GENEVA/ISLAMABAD: Pakistan’s prime minister on Monday asked the IMF for a pause in its demands for economic reforms before releasing more financial aid, as the country tries to rebuild after catastrophic floods.
Shehbaz Sharif said he was trying to persuade the International Monetary Fund (IMF) to give Islamabad some breathing space as it tackles the “nightmarish” situation. The global lender wants Pakistan to withdraw remaining subsidies on petroleum products and electricity, aimed at helping the masses.
At the United Nations in Geneva for a conference on Pakistan´s recovery from last year´s catastrophic monsoon floods, Shehbaz was asked by reporters about the block on IMF funds. Pakistan´s economy has crumbled alongside a simmering political crisis, with the rupee plummeting and inflation at decades-high levels, but the floods and the global energy crisis have piled on further pressure.
Shehbaz came to office in April last year, ahead of the floods in July and August. A $6-billion IMF deal negotiated by the previous government was restarted after Pakistan finally met conditions such as ending subsidies on fuel.
But Islamabad has so far only received half the funds — the last payment in August — with a further review of the package ongoing. “Even before these floods hit Pakistan, we were already facing humongous challenges,” he said. “Yet we had to again connect with the IMF and resurrect an agreement which was violated by the previous government — and accept even harsher conditionalities,” said Shehbaz.
He said Pakistan was complying with the IMF´s conditions “as best as possible” but asked “how on Earth” the additional burdens could be shouldered by the country´s poorest. “Yet we are committed to IMF´s programme. We will do everything to comply with the terms and conditions. Though I am constantly trying to persuade them: please give us a pause,” he said.
Shehbaz spoke with IMF Managing Director Kristalina Georgieva on Saturday and asked her to “kindly be considerate and compassionate and give us some breathing space”, he said. “This is an ongoing dialogue. I´m sure one day soon we will be able to convince them through logic and through facts.
Meanwhile, the finance ministry said in a statement Finance Minister Ishaq Dar and IMF officials “discussed challenges to regional economies in the wake of climate change.”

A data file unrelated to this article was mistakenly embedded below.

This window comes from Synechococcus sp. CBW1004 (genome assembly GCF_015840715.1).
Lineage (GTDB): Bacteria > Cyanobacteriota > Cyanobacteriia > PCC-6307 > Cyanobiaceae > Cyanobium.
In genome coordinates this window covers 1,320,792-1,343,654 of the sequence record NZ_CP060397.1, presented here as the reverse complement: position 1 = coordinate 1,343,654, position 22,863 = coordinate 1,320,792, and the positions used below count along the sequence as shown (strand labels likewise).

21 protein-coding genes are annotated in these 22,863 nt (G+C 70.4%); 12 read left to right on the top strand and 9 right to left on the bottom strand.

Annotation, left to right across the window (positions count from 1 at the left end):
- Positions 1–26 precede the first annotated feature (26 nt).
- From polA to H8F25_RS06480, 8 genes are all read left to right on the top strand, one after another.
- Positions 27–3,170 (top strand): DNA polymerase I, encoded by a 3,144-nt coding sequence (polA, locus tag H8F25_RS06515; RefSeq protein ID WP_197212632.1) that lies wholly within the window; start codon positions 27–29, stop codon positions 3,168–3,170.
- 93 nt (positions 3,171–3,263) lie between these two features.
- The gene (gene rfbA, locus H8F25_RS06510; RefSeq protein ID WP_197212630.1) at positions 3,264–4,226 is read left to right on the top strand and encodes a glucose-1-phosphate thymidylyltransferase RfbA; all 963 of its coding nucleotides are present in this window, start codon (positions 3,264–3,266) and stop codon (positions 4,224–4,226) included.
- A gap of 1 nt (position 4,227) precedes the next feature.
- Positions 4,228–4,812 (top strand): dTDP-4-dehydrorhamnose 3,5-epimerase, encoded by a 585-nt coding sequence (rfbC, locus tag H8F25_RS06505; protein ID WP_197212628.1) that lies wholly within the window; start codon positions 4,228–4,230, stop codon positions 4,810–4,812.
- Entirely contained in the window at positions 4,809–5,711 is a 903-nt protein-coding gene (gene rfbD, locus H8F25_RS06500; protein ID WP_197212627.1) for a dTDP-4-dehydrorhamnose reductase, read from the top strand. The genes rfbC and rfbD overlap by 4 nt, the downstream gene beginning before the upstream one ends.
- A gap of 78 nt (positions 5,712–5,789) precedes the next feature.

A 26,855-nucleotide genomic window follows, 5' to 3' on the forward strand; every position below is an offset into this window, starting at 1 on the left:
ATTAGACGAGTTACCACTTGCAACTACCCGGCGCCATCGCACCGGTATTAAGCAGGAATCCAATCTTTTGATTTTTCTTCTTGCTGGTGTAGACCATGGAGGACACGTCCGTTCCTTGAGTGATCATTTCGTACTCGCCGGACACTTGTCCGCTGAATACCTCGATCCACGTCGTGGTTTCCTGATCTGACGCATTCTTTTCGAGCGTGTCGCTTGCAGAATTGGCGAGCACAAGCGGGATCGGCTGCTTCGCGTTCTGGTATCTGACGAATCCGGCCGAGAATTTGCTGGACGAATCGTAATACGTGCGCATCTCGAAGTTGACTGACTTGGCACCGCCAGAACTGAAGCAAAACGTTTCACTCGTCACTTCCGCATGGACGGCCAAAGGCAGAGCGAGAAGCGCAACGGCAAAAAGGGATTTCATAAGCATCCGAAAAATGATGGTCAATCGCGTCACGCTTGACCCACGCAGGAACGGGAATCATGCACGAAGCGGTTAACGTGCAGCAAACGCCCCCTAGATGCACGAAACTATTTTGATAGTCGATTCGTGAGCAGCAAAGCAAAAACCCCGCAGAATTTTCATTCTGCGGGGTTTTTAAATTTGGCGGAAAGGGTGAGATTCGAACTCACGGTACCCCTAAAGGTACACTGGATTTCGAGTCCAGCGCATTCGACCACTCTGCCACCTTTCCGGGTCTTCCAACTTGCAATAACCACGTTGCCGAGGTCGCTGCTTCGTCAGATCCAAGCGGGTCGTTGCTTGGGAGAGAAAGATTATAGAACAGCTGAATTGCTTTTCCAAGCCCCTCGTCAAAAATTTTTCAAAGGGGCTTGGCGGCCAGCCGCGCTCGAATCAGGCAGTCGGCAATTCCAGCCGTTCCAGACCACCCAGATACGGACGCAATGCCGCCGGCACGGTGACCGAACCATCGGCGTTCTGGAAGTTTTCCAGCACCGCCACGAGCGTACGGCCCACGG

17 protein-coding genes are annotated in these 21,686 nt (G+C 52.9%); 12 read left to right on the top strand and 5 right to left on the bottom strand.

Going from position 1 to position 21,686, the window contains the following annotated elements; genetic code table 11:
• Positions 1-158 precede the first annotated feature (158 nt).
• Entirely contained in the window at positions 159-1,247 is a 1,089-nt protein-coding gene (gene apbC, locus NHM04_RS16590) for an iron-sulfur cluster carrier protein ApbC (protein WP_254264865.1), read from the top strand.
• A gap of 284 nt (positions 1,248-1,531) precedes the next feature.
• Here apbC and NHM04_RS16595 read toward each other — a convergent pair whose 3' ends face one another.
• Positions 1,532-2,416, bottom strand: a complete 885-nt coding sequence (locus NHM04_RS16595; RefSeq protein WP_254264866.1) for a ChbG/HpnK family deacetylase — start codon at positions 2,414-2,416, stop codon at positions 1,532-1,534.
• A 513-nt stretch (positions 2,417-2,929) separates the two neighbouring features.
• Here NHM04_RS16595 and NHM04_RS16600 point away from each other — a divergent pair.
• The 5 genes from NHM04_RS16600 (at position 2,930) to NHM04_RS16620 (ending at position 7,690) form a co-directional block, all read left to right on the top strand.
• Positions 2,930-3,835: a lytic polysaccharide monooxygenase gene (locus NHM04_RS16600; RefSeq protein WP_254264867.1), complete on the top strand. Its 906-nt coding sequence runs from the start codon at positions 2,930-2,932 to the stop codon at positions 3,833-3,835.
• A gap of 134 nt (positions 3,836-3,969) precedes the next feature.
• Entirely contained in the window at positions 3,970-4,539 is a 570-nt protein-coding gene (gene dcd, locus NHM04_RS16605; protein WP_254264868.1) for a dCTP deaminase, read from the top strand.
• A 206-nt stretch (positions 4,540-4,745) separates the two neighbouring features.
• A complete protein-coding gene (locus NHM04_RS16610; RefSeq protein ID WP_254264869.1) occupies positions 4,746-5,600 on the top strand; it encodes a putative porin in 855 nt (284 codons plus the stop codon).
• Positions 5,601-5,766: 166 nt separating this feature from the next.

The ministry added: “[The] finance minister reiterated the commitment to complete the Fund program.” “It was a good meeting but I do not have any statements to make,” Athanasios Arvanitis, deputy director of the IMF’s Middle East and Central Asia Department, told Reuters immediately after it ended.
Meanwhile, Bloomberg Economics reported Monday that cash-strapped Pakistan is still reeling from the troubles which aren’t over, however, it looks like the country of 220 million people will dodge default in the next six months.
While it seems like the resumption of the International Monetary Fund (IMF) programme will help the country sail through the end of June investors are worried about a big dollar debt repayment due in April 2024 and are pricing those bonds at a distressed level. This shows that Islamabad needs more external aid to meet its debt repayment obligations, reported Geo News.
Bloomberg Economics projected that the lender of the last resort — IMF — will release the remaining loan tranches totalling $2.6 billion, given Pakistan’s desperate need in the wake of cataclysmic floods, which caused damages worth $30 billion.
Moreover, a nod from the IMF will help unlock financing worth $5 billion from bilateral creditors and $1.7 billion from the World Bank. All these funds will help cover debt payments worth $5.9 billion and estimated twin deficits by the end of the ongoing fiscal year 2022-23.
However, a billion-dollar question that remains unanswered is how will Pakistan get through the 12 months after that when the country would need at least a total of $11 billion in financing — including an $8.8 billion estimated current account deficit and $2.2 billion in external debt repayments, among these a $1 billion dollar bond maturing in April 2024.
Currently, Pakistan has $5.6 billion in foreign exchange reserves — enough to cover the next five months of funding needs. The publication reported that external aid should boost the number to $14.9 billion. This should cover dollar payments only through March 2024 — leaving the April bond repayment in question.
The risk of default is why Pakistan’s bond due in April 2024 is trading at a 46% discount. The market’s risk assessment suggests the country will have to seek more external aid from the IMF and/or other creditors.